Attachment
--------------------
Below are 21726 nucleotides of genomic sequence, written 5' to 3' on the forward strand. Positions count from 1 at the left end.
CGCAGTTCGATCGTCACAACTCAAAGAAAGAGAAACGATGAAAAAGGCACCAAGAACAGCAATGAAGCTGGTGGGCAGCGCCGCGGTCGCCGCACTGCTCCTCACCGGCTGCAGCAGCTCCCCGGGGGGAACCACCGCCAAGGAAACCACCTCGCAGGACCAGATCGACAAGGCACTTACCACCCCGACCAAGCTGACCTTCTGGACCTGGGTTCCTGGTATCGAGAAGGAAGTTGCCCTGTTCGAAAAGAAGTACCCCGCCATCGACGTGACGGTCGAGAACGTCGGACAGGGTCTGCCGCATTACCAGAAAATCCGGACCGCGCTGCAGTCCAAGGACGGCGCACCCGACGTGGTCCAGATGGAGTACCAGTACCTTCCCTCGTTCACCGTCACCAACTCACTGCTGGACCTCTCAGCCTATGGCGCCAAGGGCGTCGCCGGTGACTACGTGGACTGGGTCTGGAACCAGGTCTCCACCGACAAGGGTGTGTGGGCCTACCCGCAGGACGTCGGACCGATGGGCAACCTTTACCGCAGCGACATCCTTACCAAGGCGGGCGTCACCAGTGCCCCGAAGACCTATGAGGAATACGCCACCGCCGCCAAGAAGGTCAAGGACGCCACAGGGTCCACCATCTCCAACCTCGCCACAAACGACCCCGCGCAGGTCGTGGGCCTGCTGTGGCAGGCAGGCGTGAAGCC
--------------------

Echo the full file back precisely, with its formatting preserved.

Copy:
Below are 21726 nucleotides of genomic sequence, written 5' to 3' on the forward strand. Positions count from 1 at the left end.
CGCAGTTCGATCGTCACAACTCAAAGAAAGAGAAACGATGAAAAAGGCACCAAGAACAGCAATGAAGCTGGTGGGCAGCGCCGCGGTCGCCGCACTGCTCCTCACCGGCTGCAGCAGCTCCCCGGGGGGAACCACCGCCAAGGAAACCACCTCGCAGGACCAGATCGACAAGGCACTTACCACCCCGACCAAGCTGACCTTCTGGACCTGGGTTCCTGGTATCGAGAAGGAAGTTGCCCTGTTCGAAAAGAAGTACCCCGCCATCGACGTGACGGTCGAGAACGTCGGACAGGGTCTGCCGCATTACCAGAAAATCCGGACCGCGCTGCAGTCCAAGGACGGCGCACCCGACGTGGTCCAGATGGAGTACCAGTACCTTCCCTCGTTCACCGTCACCAACTCACTGCTGGACCTCTCAGCCTATGGCGCCAAGGGCGTCGCCGGTGACTACGTGGACTGGGTCTGGAACCAGGTCTCCACCGACAAGGGTGTGTGGGCCTACCCGCAGGACGTCGGACCGATGGGCAACCTTTACCGCAGCGACATCCTTACCAAGGCGGGCGTCACCAGTGCCCCGAAGACCTATGAGGAATACGCCACCGCCGCCAAGAAGGTCAAGGACGCCACAGGGTCCACCATCTCCAACCTCGCCACAAACGACCCCGCGCAGGTCGTGGGCCTGCTGTGGCAGGCAGGCGTGAAGCC